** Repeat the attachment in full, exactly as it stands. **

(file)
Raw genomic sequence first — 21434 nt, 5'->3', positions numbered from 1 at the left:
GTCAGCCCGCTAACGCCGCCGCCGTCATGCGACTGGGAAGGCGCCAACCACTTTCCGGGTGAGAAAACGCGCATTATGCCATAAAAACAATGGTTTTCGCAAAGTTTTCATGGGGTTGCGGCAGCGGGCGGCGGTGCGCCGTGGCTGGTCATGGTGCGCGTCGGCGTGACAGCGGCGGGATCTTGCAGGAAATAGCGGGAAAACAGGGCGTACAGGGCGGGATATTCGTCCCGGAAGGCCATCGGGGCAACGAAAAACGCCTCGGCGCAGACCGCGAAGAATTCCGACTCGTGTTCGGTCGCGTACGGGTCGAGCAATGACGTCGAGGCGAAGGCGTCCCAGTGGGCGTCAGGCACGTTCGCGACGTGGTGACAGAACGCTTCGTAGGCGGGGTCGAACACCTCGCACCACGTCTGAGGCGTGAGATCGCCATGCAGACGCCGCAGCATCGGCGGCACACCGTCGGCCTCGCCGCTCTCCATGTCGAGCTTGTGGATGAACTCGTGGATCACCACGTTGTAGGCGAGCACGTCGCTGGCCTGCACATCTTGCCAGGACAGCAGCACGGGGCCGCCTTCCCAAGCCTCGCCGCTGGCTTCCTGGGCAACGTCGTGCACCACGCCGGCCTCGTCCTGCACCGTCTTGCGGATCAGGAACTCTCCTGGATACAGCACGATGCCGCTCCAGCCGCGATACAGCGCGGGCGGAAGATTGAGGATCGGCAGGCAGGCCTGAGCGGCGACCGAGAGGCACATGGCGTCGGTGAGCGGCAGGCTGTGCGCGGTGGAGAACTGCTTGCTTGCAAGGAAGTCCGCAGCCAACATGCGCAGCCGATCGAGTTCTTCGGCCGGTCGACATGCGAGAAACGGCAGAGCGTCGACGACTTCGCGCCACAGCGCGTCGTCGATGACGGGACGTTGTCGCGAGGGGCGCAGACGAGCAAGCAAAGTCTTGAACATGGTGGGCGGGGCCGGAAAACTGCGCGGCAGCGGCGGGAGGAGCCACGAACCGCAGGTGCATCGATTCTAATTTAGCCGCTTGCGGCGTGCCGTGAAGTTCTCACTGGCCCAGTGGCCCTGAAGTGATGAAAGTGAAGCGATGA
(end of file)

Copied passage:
Raw genomic sequence first — 21434 nt, 5'->3', positions numbered from 1 at the left:
GTCAGCCCGCTAACGCCGCCGCCGTCATGCGACTGGGAAGGCGCCAACCACTTTCCGGGTGAGAAAACGCGCATTATGCCATAAAAACAATGGTTTTCGCAAAGTTTTCATGGGGTTGCGGCAGCGGGCGGCGGTGCGCCGTGGCTGGTCATGGTGCGCGTCGGCGTGACAGCGGCGGGATCTTGCAGGAAATAGCGGGAAAACAGGGCGTACAGGGCGGGATATTCGTCCCGGAAGGCCATCGGGGCAACGAAAAACGCCTCGGCGCAGACCGCGAAGAATTCCGACTCGTGTTCGGTCGCGTACGGGTCGAGCAATGACGTCGAGGCGAAGGCGTCCCAGTGGGCGTCAGGCACGTTCGCGACGTGGTGACAGAACGCTTCGTAGGCGGGGTCGAACACCTCGCACCACGTCTGAGGCGTGAGATCGCCATGCAGACGCCGCAGCATCGGCGGCACACCGTCGGCCTCGCCGCTCTCCATGTCGAGCTTGTGGATGAACTCGTGGATCACCACGTTGTAGGCGAGCACGTCGCTGGCCTGCACATCTTGCCAGGACAGCAGCACGGGGCCGCCTTCCCAAGCCTCGCCGCTGGCTTCCTGGGCAACGTCGTGCACCACGCCGGCCTCGTCCTGCACCGTCTTGCGGATCAGGAACTCTCCTGGATACAGCACGATGCCGCTCCAGCCGCGATACAGCGCGGGCGGAAGATTGAGGATCGGCAGGCAGGCCTGAGCGGCGACCGAGAGGCACATGGCGTCGGTGAGCGGCAGGCTGTGCGCGGTGGAGAACTGCTTGCTTGCAAGGAAGTCCGCAGCCAACATGCGCAGCCGATCGAGTTCTTCGGCCGGTCGACATGCGAGAAACGGCAGAGCGTCGACGACTTCGCGCCACAGCGCGTCGTCGATGACGGGACGTTGTCGCGAGGGGCGCAGACGAGCAAGCAAAGTCTTGAACATGGTGGGCGGGGCCGGAAAACTGCGCGGCAGCGGCGGGAGGAGCCACGAACCGCAGGTGCATCGATTCTAATTTAGCCGCTTGCGGCGTGCCGTGAAGTTCTCACTGGCCCAGTGGCCCTGAAGTGATGAAAGTGAAGCGATGA